War of the Rebellion: Serial 076 Page 0750 THE ATLANTA CAMPAIGN. Chapter L.

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HDQRS. CHIEF OF CAVALRY, DEPT. OF THE CUMBERLAND,

Near Renfroe's, Ga., September 1, 1864.

Brigadier General J. KILPATRICK,

Commanding Third Division Cavalry:

I am directed by the general commanding to say that should the enemy retreat south you will hurry to Fayette Station and Griffin and hang on his flank, while the Army of the Cumberland pushes him to the rear. Send information as to the movements of the enemy as soon as you learn anything of them.

I am, general, very respectfully, your obedient servant,

DAVID F. HOW,

Lieutenant and Acting Assistant Adjutant-General.

HEADQUARTERS THIRD CAVALRY DIVISION,

On Flint River, September 1, 1864.

Lieutenant DAVID F. HOW,

Acting Assistant Adjutant-General:

LIEUTENANT: A citizen came into my lines near the burnt bridge over Flint River on the Jonesborough road. He has been sent to General Howard's headquarters. He came from Macon last evening and left Jonesborough at sunrise this a. m. He reports that the rebel army is strengthening and extending their lines about Jonesborough; that no troops are moving down the railroad, but all are in position and busily at work; that the railroad as far down as Griffin is guarded by cavalry only; that last evening General Hood was in Atlanta with one corps of regular troops and the Georgia militia, and that Hardee with his own and Lee's corps was at Jonesborough, and although the repulse was quite disastrous, Hood intended to hold Jonesborough and if possible Atlanta. For the last hour the enemy has been extending his works along the line of railroad in direction of the bridge on Fayetteville road. Several regiments can be seen at work. I do not think from all I can learn that the enemy is at present retreating. Rest assured that I will not be slow to strike him when an opportunity offers.

Very respectfully, your obedient servant,

J. KILPATRICK,

Brigadier-General of Volunteers.

HDQRS. DEPARTMENT AND ARMY OF THE TENNESSEE,

Near Jonesborough, Ga., September 1, 1864.

Major General W. T. SHERMAN,

Commanding Military Division of the Mississippi:

GENERAL: I have the honor to report the following as the result of the operations of this army to-day: The Seventeenth Corps, which was on my left, was, about 3.30 o'clock this p. m., relieved by the Fourteenth Corps, and by your instructions ordered to the right. Major-General Blair reports that he has one division across the river and has advanced a heavy skirmish line and finds the enemy in strong position. The operations of the cavalry to-day are given in the inclosed note from General Kilpatrick. During the attack of the Fourteenth Corps the Fifteenth Corps made a vigorous demonstration on the enemy, and at some points, drove them from their skirmish pits into their main line,page751 [CHAP. L. CORRESPONDENCE, ETC. - UNION.

capturing some prisoners. This movement was also participated in by General Ransom, commanding Sixteenth Corps, all having been made to create a diversion in favor of the attacking column on the left. Casualties for the day not yet reported.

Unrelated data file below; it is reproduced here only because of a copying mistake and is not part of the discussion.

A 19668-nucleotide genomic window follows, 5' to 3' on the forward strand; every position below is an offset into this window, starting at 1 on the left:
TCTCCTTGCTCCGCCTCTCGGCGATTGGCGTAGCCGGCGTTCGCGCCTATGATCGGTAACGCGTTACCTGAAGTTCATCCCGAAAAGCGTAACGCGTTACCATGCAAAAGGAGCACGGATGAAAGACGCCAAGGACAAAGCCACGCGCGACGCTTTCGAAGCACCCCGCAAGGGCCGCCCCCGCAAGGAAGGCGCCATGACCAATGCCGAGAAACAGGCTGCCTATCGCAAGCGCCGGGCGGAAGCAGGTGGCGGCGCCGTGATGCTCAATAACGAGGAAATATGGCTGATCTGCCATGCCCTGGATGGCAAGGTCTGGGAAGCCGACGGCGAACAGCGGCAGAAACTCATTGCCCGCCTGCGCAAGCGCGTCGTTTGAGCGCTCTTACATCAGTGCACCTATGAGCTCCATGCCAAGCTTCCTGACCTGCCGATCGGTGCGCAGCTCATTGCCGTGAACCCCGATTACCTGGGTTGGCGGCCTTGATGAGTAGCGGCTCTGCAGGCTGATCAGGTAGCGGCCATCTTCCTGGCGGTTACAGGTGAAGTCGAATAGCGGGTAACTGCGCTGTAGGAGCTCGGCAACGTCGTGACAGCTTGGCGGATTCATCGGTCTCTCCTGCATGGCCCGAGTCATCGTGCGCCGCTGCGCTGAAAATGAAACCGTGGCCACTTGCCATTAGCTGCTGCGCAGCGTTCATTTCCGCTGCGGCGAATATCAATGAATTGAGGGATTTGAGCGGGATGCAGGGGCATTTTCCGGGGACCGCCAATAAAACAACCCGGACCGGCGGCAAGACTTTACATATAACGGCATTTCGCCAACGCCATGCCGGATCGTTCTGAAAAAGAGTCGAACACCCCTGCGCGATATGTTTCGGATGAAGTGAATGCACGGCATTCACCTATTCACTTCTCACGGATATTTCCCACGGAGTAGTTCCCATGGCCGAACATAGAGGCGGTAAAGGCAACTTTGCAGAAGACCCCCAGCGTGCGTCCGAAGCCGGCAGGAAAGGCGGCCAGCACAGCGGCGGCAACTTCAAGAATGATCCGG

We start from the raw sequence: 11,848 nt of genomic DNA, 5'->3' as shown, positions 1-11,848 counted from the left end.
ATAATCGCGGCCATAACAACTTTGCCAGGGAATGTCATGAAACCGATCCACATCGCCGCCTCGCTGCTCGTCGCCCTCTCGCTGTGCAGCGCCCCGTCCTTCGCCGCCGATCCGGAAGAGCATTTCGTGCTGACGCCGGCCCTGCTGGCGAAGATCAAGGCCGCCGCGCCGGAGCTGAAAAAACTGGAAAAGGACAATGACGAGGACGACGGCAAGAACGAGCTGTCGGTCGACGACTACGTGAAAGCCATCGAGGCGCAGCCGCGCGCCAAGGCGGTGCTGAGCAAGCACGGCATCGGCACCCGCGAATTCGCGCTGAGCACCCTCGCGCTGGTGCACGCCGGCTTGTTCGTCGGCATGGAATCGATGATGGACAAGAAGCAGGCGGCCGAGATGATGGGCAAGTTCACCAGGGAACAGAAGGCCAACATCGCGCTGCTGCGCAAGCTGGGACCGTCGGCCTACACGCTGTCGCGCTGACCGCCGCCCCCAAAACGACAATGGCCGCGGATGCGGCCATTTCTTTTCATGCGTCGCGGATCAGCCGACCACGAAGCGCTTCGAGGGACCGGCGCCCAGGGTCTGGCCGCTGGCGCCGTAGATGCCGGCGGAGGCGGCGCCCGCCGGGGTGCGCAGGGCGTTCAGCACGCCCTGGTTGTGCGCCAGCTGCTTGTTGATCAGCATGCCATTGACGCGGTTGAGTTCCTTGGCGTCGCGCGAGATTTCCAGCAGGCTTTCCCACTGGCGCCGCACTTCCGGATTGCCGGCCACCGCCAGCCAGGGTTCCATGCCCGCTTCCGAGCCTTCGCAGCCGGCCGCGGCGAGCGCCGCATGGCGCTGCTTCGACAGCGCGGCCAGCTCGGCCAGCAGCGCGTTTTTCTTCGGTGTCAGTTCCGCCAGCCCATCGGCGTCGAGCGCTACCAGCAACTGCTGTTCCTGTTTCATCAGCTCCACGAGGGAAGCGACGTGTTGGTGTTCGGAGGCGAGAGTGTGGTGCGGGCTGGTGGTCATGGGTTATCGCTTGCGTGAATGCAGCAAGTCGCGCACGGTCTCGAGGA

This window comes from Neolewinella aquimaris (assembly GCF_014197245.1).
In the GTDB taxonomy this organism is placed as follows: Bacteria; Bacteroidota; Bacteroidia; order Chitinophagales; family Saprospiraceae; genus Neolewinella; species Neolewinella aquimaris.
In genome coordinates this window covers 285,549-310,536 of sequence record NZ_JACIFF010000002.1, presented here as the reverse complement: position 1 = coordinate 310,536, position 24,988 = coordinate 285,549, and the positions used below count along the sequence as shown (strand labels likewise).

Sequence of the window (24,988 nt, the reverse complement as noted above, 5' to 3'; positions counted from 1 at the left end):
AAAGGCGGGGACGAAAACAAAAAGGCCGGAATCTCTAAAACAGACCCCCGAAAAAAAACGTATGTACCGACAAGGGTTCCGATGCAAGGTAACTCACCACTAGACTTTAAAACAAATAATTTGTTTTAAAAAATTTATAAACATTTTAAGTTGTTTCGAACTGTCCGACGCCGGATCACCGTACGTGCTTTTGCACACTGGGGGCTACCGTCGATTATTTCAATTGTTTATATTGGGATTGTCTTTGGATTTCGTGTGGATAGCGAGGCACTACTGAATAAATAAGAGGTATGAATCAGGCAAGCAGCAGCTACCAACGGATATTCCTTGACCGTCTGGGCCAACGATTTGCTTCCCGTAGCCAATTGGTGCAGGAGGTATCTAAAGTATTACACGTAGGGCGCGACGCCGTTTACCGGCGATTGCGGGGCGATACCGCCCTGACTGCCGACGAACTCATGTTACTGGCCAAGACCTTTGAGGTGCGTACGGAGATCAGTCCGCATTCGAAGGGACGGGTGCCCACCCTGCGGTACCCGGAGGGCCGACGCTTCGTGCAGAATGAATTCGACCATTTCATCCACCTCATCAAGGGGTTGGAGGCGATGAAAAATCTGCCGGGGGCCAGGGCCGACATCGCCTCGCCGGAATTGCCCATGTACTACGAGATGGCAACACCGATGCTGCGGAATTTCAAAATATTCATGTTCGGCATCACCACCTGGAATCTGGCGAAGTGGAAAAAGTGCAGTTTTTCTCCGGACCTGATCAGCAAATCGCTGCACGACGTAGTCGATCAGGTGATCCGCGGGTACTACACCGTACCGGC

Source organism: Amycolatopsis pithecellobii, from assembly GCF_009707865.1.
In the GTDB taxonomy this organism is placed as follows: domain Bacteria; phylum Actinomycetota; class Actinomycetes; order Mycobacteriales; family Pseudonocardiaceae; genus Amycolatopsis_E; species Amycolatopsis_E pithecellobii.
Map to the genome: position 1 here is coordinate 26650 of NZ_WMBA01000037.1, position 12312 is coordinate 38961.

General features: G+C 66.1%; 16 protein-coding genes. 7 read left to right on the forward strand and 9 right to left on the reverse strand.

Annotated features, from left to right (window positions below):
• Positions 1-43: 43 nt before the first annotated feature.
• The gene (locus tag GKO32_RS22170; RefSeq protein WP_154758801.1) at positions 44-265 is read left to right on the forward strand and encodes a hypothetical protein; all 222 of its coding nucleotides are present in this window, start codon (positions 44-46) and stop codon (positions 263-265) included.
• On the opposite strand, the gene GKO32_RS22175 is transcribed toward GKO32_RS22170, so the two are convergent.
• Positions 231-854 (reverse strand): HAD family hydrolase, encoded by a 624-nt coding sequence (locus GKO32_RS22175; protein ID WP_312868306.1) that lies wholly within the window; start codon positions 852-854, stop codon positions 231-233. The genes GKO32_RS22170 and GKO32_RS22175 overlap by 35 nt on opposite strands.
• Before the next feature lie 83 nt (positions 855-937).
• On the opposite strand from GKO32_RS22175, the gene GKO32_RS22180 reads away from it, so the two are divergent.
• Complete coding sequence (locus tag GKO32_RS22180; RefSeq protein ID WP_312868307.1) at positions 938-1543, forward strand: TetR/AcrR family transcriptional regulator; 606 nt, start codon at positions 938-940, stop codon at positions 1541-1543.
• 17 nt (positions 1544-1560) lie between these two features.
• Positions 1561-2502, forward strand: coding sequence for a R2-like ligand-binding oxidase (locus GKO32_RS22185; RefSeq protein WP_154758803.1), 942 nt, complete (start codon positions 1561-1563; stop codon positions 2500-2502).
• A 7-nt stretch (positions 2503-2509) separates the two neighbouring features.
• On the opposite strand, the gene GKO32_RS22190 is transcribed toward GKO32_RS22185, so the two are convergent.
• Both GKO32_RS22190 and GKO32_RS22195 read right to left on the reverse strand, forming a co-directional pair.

I am, general, very respectfully, your obedient servant,

O. O. HOWARD,

Major-General.

[Inclosure.]

HDQRS. THIRD CAV. DIV., DEPT, OF THE CUMBERLAND,

On Flint River, September 1, 1864.

Lieutenant-Colonel CLARK

Assistant Adjutant-General, Army of the Tennessee:

COLONEL: General Blair has arrived at this point. I am moving with my entire command to the bridge below. A train of cars passed down to Lovejoy's Station two hours ago loaded with infantry. They are now intrenching above Lovejoy's Station. This is the only infantry on the railroad between Jonesborough and Griffin.

Very respectfully,

J. KILPATRICK,

Brigadier-General.

HDQRS. MILITARY DIVISION OF THE MISSISSIPPI,

In the Field, September 1, 1864-8 p.m.

Major-General HOWARD,

Commanding Army of the Tennessee:

GENERAL: In order that you may act advisedly, I will merely state that Jonesborough is of no value to us, but we are now trying to cripple and destroy the army now there. Thomas will push him in the direction of the railroad south. Schofield will operate on the east and you on the west of the railroad. If he retreats we will follow without halt or delay, if possible, to Griffin. If he remains in Jonesborough we must envelop him and destroy his communications south, as they are already destroyed north. Your troops are now well disposed, and Blair can do good service by feeling out and reaching the railroad if possible. He should not be content with a cavalry break, but one of some extent, and well done. Send worth to Osterhaus to have his artillery officers listen for the cars to-night, and if heard to open artillery on them at random. If the enemy retreats I think you could make best progress by marching rapidly to Fayetteville, and then toward Griffin, falling on the flanks of the enemy. I suppose the bridge is destroyed, but General Thomas has a pontoon train that could march there in one day. This train is at Renfroe's, eight miles from Fayetteville, from which there are several roads across Flint River, the one fulfilling most conditions being the one toward Fayette Station. Still, if you can learn of roads east of Flint River that will be available and yet not bring you in contact with Thomas' troops it would be the safest as all the army will then be together and no part separated by an impassable stream. Should the enemy remain in Jonesborough to-morrow hold your line as now, and give to Blair's movements all the force you can.

Yours, truly,

W. T. SHERMAN,

Major-General, Commanding.,